April 16, 2015,
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Canon EOS 7D Mark II
Canon EF-S 18-135mm f/3.5-5.6 IS STM (121mm)
I was born in northeastern Kentucky and we return to the state several times a year to visit family and friends. It’s a beautiful state — the rolling hills of the Ohio River Valley, the mountains of southeastern Kentucky, the open fields and horse farms in the Bluegrass region in central Kentucky … there is always something to see, including some scenes that make you stop and say “wow!”
You could say I’m biased, since I’m from Kentucky. But non-natives tend to react the same way.
A few years ago Steven Kurutznov, a New York Times reporter, visited Kentucky with a friend to spend time touring the Kentucky Bourbon Trail each day and listening to live Bluegrass music each evening. The trip resulted in an excellent, long story in the Times (Nov. 4, 2007) that included this passage about why out-of-state Kentuckians always talk of going home:
"Traveling the blue highways of Kentucky, drinking in the scenery, the well-groomed horse pastures and sleepy farm towns, I began to understand why. Driving northwest toward Bardstown, we saw weather-beaten barns with tobacco hanging inside to dry; flat, verdant fields; wide farm valleys with a forest line in the distance. Every time I declared a landscape the prettiest I’d yet seen, we’d go around a bend and I’d have to amend my choice."
Beautiful prose about a beautiful state.
I shot this photo as we were beginning a visit to Claiborne Farm, the historic horse farm near Paris, Ky., east of Lexington. As we were climbing out of the car in the small parking lot I noticed a solitary horse grazing on the crest of a hill, positioned perfectly in a gap in a tree line. The spring trees were just beginning to bud so each branch was well defined against a cloudy sky.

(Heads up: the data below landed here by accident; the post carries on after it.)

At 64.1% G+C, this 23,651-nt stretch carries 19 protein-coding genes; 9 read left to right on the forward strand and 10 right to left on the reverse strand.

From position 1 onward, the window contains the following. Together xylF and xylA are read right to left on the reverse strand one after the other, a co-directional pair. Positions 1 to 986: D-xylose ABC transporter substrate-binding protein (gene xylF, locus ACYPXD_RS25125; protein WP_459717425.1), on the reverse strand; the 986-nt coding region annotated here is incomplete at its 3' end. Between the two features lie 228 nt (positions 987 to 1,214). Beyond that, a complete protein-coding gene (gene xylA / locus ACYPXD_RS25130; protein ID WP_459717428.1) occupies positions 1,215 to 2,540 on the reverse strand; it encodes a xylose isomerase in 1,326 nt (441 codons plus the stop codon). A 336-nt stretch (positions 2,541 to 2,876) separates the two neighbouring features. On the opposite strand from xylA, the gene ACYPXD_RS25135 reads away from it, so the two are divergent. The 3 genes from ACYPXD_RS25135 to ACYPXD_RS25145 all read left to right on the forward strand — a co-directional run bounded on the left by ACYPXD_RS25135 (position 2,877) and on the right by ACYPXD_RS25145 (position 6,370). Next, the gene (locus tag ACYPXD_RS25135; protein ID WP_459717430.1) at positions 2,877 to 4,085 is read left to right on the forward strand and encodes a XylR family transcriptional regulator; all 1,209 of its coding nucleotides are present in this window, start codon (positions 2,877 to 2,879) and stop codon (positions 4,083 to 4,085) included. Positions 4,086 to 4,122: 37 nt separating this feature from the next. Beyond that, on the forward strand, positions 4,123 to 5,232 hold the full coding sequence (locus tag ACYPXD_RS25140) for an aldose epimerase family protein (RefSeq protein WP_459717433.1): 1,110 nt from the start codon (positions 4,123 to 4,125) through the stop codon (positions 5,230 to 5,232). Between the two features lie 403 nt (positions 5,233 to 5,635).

The scene looked so serene, so tranquil. It captured the region’s mood, its character, its atmosphere. So I grabbed a few shots before we began the visit.
And what a visit it was.
Claiborne Farm is a thoroughbred horse breeding operation that was established in the early 1900s by Arthur B. Hancock and has been operated by members of his family ever since. It has been the home of Triple Crown winners, winners of the Kentucky Derby and other major stakes races, and some of the most successful sires in the history of horse racing.
We visited the cemetery that serves as the final resting place for the famed Secretariat and other top stakes winners from the past, including Gallant Fox, Johnstown, Riva Ridge, Bold Ruler and Swale. My wife got to pet Orb, the 2013 Kentucky Derby winner now standing at stud at Claiborne, and War Front, a leading sire whose offspring have sold for millions of dollars. We learned more than we ever needed to know about the breeding process. And we had a blast.
Each week I will post a photo from my collection with an explanation of how I got the shot. Previous photos of the week are in the archives.